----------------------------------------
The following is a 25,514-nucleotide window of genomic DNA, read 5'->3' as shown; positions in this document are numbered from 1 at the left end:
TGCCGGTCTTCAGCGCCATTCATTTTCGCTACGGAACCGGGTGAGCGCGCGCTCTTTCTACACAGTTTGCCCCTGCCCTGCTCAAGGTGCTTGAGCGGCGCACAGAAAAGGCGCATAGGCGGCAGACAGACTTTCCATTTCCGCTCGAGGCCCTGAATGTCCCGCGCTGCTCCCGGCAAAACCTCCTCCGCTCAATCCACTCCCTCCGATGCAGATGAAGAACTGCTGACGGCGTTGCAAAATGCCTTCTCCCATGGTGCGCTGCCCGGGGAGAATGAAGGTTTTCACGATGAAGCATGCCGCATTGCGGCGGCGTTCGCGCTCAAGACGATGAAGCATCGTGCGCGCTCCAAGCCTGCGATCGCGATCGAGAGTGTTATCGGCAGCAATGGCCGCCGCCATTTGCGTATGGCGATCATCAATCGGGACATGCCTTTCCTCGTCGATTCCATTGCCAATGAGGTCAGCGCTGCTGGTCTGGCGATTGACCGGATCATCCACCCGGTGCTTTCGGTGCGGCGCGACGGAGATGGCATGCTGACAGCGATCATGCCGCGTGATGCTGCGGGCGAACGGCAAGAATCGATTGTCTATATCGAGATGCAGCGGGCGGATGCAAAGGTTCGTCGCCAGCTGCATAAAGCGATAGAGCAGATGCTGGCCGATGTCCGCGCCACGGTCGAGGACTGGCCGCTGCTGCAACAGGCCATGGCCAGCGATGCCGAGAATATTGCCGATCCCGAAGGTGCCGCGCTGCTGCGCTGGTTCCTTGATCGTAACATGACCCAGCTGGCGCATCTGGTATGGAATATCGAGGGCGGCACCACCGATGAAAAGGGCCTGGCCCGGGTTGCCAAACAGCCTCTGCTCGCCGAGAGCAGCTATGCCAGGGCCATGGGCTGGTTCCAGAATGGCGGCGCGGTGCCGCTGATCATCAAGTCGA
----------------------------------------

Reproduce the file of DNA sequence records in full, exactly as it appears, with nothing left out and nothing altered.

The following is a 25,514-nucleotide window of genomic DNA, read 5'->3' as shown; positions in this document are numbered from 1 at the left end:
TGCCGGTCTTCAGCGCCATTCATTTTCGCTACGGAACCGGGTGAGCGCGCGCTCTTTCTACACAGTTTGCCCCTGCCCTGCTCAAGGTGCTTGAGCGGCGCACAGAAAAGGCGCATAGGCGGCAGACAGACTTTCCATTTCCGCTCGAGGCCCTGAATGTCCCGCGCTGCTCCCGGCAAAACCTCCTCCGCTCAATCCACTCCCTCCGATGCAGATGAAGAACTGCTGACGGCGTTGCAAAATGCCTTCTCCCATGGTGCGCTGCCCGGGGAGAATGAAGGTTTTCACGATGAAGCATGCCGCATTGCGGCGGCGTTCGCGCTCAAGACGATGAAGCATCGTGCGCGCTCCAAGCCTGCGATCGCGATCGAGAGTGTTATCGGCAGCAATGGCCGCCGCCATTTGCGTATGGCGATCATCAATCGGGACATGCCTTTCCTCGTCGATTCCATTGCCAATGAGGTCAGCGCTGCTGGTCTGGCGATTGACCGGATCATCCACCCGGTGCTTTCGGTGCGGCGCGACGGAGATGGCATGCTGACAGCGATCATGCCGCGTGATGCTGCGGGCGAACGGCAAGAATCGATTGTCTATATCGAGATGCAGCGGGCGGATGCAAAGGTTCGTCGCCAGCTGCATAAAGCGATAGAGCAGATGCTGGCCGATGTCCGCGCCACGGTCGAGGACTGGCCGCTGCTGCAACAGGCCATGGCCAGCGATGCCGAGAATATTGCCGATCCCGAAGGTGCCGCGCTGCTGCGCTGGTTCCTTGATCGTAACATGACCCAGCTGGCGCATCTGGTATGGAATATCGAGGGCGGCACCACCGATGAAAAGGGCCTGGCCCGGGTTGCCAAACAGCCTCTGCTCGCCGAGAGCAGCTATGCCAGGGCCATGGGCTGGTTCCAGAATGGCGGCGCGGTGCCGCTGATCATCAAGTCGA